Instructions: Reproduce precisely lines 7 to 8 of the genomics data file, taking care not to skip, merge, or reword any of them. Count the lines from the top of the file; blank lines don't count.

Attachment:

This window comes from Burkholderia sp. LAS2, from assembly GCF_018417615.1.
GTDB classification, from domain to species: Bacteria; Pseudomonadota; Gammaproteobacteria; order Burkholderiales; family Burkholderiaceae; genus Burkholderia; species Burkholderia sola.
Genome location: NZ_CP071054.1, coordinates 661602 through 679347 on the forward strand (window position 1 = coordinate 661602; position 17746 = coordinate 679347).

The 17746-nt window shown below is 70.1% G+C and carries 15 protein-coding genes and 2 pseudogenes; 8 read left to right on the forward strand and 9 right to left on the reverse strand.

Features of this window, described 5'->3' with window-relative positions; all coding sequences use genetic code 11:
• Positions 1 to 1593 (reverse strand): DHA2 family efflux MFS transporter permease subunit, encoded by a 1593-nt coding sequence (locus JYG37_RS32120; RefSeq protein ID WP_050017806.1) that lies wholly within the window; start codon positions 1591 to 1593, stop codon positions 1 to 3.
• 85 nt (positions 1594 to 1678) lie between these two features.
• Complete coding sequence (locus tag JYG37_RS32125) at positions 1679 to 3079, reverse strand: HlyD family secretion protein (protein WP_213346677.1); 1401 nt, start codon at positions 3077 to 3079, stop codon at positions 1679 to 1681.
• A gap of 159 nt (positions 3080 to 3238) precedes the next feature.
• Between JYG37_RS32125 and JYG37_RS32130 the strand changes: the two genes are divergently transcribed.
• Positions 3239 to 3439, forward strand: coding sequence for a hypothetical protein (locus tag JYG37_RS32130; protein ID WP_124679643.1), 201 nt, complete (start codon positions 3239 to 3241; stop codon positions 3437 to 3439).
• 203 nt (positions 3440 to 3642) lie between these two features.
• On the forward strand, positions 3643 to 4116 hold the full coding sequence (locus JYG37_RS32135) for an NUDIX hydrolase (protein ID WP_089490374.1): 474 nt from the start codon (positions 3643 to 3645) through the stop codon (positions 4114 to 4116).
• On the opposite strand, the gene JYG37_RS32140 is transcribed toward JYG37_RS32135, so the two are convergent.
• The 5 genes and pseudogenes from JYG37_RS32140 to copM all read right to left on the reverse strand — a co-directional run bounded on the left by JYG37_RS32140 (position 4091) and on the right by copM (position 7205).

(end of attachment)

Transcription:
• 85 nt (positions 1594 to 1678) lie between these two features.
• Complete coding sequence (locus tag JYG37_RS32125) at positions 1679 to 3079, reverse strand: HlyD family secretion protein (protein WP_213346677.1); 1401 nt, start codon at positions 3077 to 3079, stop codon at positions 1679 to 1681.